Tuesday, 19 Feb 2019

Indonesian students was questioning the attitudes of Saudi Arabia that have politicized of Hajj


Indonesian students was questioning the attitudes of Saudi Arabia that have politicized of HajjIndonesian students was questioning the attitudes of Saudi Arabia that have politicized of Hajj -  Saudi Arabia has politicized access to Haj, according to the organizers of the Muslim youth conference in Indonesia.

Ziyad Abdul Malik, head of the Muslim Student Association (HMI) branch in South Jakarta, condemned the kingdom for using a pilgrimage to Mecca, considers Islam's holiest city, to enforce its policies in other Gulf countries and Muslim-majority countries.

HMI, the largest student group in Indonesia, hosted the event - dubbed "Islamic Holy Places for All of the Ummah" - at the University of Indonesia in Depok.

Malik then accused Saudi Arabia of interfering in the conference itself. The event was originally scheduled to take place at the State Islamic University in Jakarta, located in the Indonesian capital, but was canceled at the request of the Saudi embassy.

"We are students, and students usually discuss a lot of things," he said. "Why is this a problem for Saudi Arabia?"

Representatives of the Garda Suci Merah Putih (GSMP), other organizations participating in the conference, argue that Saudi Arabia has violated the terms of its role as the custodian of the holiest site of Islam in Mecca and Medina.

"Only God that has the right to forbid anyone to go on hajj, not Saudi Arabia," Mujtahid Hasheem, GSMP secretary-general, as quoted from Al Jazeera.

Hasheem alluded to the example of Syrian pilgrims, who must go through a committee controlled by Saudi-backed opposition groups to obtain visas for the religious journey. Saudi Arabia broke off their diplomatic ties with the Syrian government in 2012 due to the ongoing civil war in the country. In Yemen, Hasheem noted, the Saudis have taken similar action, politicizing haj access based on the country's alliance. Saudi Arabia has backed the government in Yemen and has led a coalition of Arab-majority nations in a war against opposition groups, such as the Houthi rebels. Hasheem added that restrictions on Qatari citizens - who have been blockaded by Saudi Arabia, the United Arab Emirates and others since the summer of 2017 - are further proof of the royal fault.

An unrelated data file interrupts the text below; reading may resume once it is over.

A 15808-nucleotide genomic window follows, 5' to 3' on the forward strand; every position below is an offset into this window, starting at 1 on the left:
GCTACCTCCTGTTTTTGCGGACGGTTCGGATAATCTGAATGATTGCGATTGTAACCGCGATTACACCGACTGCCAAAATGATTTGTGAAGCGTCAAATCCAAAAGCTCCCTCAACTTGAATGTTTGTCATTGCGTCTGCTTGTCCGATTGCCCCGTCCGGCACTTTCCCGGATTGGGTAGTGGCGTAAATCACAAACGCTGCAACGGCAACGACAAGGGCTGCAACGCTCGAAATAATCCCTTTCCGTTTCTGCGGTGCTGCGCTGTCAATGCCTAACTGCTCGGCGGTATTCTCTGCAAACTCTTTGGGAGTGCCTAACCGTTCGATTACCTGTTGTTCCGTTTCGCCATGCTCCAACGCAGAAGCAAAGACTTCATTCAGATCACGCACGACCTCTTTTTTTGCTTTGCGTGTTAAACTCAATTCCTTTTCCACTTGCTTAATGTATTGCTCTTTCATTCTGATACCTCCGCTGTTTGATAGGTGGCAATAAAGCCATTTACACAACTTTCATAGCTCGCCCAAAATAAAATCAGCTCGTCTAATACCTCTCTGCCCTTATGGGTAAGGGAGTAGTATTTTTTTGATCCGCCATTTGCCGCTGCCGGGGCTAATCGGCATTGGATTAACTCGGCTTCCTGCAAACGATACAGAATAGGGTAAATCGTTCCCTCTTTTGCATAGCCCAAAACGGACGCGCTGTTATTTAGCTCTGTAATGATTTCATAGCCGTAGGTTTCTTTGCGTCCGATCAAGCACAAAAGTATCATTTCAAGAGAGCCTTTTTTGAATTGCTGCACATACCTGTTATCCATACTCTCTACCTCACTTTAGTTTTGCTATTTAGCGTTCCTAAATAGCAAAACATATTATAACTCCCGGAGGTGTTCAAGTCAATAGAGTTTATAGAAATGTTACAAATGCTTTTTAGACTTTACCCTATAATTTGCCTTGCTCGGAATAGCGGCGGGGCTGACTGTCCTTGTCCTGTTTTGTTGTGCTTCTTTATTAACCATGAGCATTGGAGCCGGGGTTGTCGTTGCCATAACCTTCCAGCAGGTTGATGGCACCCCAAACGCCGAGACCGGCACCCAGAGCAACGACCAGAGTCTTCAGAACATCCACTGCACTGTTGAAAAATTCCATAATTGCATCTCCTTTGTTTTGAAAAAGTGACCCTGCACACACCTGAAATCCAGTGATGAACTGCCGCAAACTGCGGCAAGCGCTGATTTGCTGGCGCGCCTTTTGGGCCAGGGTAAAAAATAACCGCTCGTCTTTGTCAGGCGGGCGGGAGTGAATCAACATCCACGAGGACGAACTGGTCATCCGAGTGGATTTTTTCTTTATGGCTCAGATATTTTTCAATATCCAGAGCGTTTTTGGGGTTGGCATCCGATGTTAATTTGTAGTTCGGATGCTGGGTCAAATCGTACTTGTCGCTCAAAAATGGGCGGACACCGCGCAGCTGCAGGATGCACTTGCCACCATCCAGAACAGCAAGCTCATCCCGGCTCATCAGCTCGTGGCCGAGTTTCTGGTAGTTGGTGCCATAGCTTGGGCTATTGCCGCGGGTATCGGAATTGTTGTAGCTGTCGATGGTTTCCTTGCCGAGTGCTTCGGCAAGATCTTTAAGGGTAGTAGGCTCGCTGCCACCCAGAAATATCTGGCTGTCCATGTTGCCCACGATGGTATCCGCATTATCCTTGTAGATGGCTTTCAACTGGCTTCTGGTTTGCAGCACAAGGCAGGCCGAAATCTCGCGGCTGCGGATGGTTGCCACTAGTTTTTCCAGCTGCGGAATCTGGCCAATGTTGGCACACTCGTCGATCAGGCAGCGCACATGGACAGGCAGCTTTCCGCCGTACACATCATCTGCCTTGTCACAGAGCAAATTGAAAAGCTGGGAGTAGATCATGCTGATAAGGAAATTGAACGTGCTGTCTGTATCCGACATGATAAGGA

Pilgrimage is a religious requirement for all able-bodied Muslims who have the financial means to travel, in accordance with religious guidelines. Indonesia is the most populous Muslim majority country in the world, Hasheem argues that Indonesians play an important role in ensuring that haj access is in line with religious guidelines. Officials must urge Saudi Arabia to abandon restrictions on the right to worship, Hasheem said.

In 2017, an estimated 221,000 Indonesians perform Hajj.


Shujaat Ali, general secretary of the Muslim Student Organization of India, accused Saudi Arabia of destroying well-known religious sites, such as the birthplace of Islamic prophet Muhammad. Ali cites statistics from Washington-based Gulf Institute Washington, which estimates that 95 percent of the famous buildings in Mecca have been destroyed in the past two decades.

"What is there now? American companies like McDonald's, Starbucks, and so on," he said.

Organizers added that they intend to hold another international conference in the future to discuss the establishment of an international body to manage the Hajj.

"We will invite international scientists and scholars [a group of religious scientists], and we will even invite Saudi Arabia to join," Hasom Haskom added.


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